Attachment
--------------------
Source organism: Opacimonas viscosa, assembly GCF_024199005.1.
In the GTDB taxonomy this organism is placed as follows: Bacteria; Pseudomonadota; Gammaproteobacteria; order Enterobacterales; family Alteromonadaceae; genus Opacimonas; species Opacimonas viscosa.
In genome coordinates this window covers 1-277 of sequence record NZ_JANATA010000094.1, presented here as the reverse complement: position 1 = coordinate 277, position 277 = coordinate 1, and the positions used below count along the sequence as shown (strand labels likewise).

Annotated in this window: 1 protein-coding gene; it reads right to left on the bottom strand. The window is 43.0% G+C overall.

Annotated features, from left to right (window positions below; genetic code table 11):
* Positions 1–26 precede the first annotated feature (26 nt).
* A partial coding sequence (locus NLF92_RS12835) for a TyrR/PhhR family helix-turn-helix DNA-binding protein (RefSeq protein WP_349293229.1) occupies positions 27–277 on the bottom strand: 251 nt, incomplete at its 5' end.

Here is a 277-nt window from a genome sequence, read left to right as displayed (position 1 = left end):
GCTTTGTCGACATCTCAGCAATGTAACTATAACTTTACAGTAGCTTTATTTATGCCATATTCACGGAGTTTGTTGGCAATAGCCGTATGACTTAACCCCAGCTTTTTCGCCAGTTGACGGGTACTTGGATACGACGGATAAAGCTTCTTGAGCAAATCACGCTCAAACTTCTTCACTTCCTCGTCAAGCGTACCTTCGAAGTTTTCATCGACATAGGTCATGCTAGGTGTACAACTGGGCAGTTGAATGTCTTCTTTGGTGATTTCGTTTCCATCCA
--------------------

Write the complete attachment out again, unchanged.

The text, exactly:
Source organism: Opacimonas viscosa, assembly GCF_024199005.1.
In the GTDB taxonomy this organism is placed as follows: Bacteria; Pseudomonadota; Gammaproteobacteria; order Enterobacterales; family Alteromonadaceae; genus Opacimonas; species Opacimonas viscosa.
In genome coordinates this window covers 1-277 of sequence record NZ_JANATA010000094.1, presented here as the reverse complement: position 1 = coordinate 277, position 277 = coordinate 1, and the positions used below count along the sequence as shown (strand labels likewise).

Annotated in this window: 1 protein-coding gene; it reads right to left on the bottom strand. The window is 43.0% G+C overall.

Annotated features, from left to right (window positions below; genetic code table 11):
* Positions 1–26 precede the first annotated feature (26 nt).
* A partial coding sequence (locus NLF92_RS12835) for a TyrR/PhhR family helix-turn-helix DNA-binding protein (RefSeq protein WP_349293229.1) occupies positions 27–277 on the bottom strand: 251 nt, incomplete at its 5' end.

Here is a 277-nt window from a genome sequence, read left to right as displayed (position 1 = left end):
GCTTTGTCGACATCTCAGCAATGTAACTATAACTTTACAGTAGCTTTATTTATGCCATATTCACGGAGTTTGTTGGCAATAGCCGTATGACTTAACCCCAGCTTTTTCGCCAGTTGACGGGTACTTGGATACGACGGATAAAGCTTCTTGAGCAAATCACGCTCAAACTTCTTCACTTCCTCGTCAAGCGTACCTTCGAAGTTTTCATCGACATAGGTCATGCTAGGTGTACAACTGGGCAGTTGAATGTCTTCTTTGGTGATTTCGTTTCCATCCA